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The Origins of Visionary Art in Los Angeles | City of the Seekers

Our new column, City of Seekers examines how creative freedom has enabled LA artists to make spiritual work as part of their practices.
March 31, 2016, 2:55pm
From “The Marriage of Heaven and Hell” by William Blake, 1790 (via WikiCommons)

In 2009, the Los Angeles Conservancy and its Modern Committee examined LA's unique religious heritage with a one-day tour of five spiritual institutions. The self-driving sojourn was called City of the Seekers: LA's Unique Spiritual Legacy, and it brought much-needed attention to Southern California's role in the founding of 20th-century fringe religious institutions. It also helped shed light on the way spiritual freedom in Southern California has enabled artists to make visionary work as part of their creative practice.

Inspired by the Los Angeles Conservancy's project and a spiritual-themed bus adventure from LA's own offbeat tour company, Esotouric, "City of the Seekers" is a column about how Southern California has enabled creative people to make art as an expression of their spiritual practices.

Saitic Isis by J. Augustus Knapp, 1926 (WikiCommons)

In 1928, mystic, lecturer, and occult book-collector Manly P. Hall published The Secret Teachings of All Ages, a dazzling encyclopedic compendium of ancient texts, esoteric traditions, and musings on metaphysics that became an instant bestseller, in part because of the incredibly detailed and visually striking illustrations by J. Augustus Knapp. Due to the book's success, Canada-born Hall moved to LA and opened the Philosophical Research Society in the 30s. It has become one of the stops on the "City of the Seekers" tour. Illustrator Knapp also relocated from his home in Kentucky to continue making art in LA, creating a tarot deck with Hall in the meantime. Through the artful marriage of images and words, the seeds for the derided but nevertheless important New Age movement was planted in Southern California.

Secret Teachings of All Ages by Manly P. Hall; illustrated by J. Augustus Knapp (via WikiCommons)

After Hall made his way out West in the 30s, many other broad-minded people did, too. Most of them settled north, as LA was still just known as a frenzied free-for-all feeding off the nascent film industry. Nonetheless, captivating orators such as Charles Webster Leadbeater and Annie Besant—theosophists who espoused groundbreaking notions such as women's rights—established centers in Hollywood and inspired the likes of Aldous Huxley.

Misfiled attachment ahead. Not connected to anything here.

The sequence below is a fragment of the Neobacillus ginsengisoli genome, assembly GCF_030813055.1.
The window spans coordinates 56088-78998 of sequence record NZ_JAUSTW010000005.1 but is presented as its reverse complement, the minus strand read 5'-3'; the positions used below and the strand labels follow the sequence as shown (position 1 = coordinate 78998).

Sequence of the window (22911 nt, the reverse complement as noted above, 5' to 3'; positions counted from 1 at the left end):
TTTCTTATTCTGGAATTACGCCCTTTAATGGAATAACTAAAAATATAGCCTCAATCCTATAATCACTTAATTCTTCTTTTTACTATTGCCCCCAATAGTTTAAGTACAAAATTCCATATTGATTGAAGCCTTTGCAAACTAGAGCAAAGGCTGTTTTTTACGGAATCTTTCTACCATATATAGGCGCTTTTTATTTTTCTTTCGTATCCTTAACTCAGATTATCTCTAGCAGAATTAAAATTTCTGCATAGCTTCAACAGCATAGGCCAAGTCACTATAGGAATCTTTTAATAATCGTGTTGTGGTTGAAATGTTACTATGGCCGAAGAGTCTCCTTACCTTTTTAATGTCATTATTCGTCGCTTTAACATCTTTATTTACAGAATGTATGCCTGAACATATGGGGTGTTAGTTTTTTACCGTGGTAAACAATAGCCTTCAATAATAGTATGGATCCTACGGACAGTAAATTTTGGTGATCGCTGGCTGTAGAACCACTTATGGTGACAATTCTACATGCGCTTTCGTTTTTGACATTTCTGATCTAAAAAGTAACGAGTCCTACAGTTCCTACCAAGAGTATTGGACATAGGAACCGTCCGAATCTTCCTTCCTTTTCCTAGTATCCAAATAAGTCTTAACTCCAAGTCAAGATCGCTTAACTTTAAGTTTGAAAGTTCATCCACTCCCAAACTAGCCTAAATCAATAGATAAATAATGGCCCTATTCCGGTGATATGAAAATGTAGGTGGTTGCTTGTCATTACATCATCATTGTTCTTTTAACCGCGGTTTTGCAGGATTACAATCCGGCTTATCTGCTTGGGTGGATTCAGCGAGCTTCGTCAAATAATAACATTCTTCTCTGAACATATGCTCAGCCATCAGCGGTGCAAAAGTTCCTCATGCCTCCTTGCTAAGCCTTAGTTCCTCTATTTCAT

Like Hall, Huxley moved to LA in the 30s and fell in love with the freedom that the rapidly developing area offered. Mirroring Hall's DIY approach to crafting his own credo, Huxley set out to find his own brave new world in the City of Angels, quoting a line from the late-18th century artist and writer William Blake's "The Marriage of Heaven and Hell" in his slim volume, The Doors of Perception, published in 1954. The book describes Huxley's experience with mescaline, which would in turn inspire the name of the band, The Doors.

Huxley Over William Blake's Urizen Praying, by Tanja M. Laden (originals via WikiCommons)

At the same time, between 1941-1960, Huxley penned over a dozen pieces for a periodical published by the Vedanta Society of Southern California. Vedanta is the most visible of the six original branches of Hindu philosophy, and in turn has spawned several of its own offshoots. In the Golden State, it was Advaita Vedanta, as interpreted by Indian mystic and yogi Ramakrishna, that flourished. Ramakrishna's yoga-infused philosophies continue to define the Vedanta way of life in Southern California, where there are five spiritual centers, and is part of the reason there are so many yoga studios in the Western world today.

Left to right: Vedanta Swamis Ramakrishna, (1836 – 1886); Sarada Devi (1853 – 1920); Vivekananda (1863 – 1902) and Brahmananda (1863 – 1922) (all via WikiCommons)

The Art of Ann Ree Colton and Jonathan Murro, courtesy of the Ann Ree Colton Foundation of Niscience, Inc.Peyote Vision (1955) by Cameron, courtesy of the Cameron Parsons Foundation, Santa Monica

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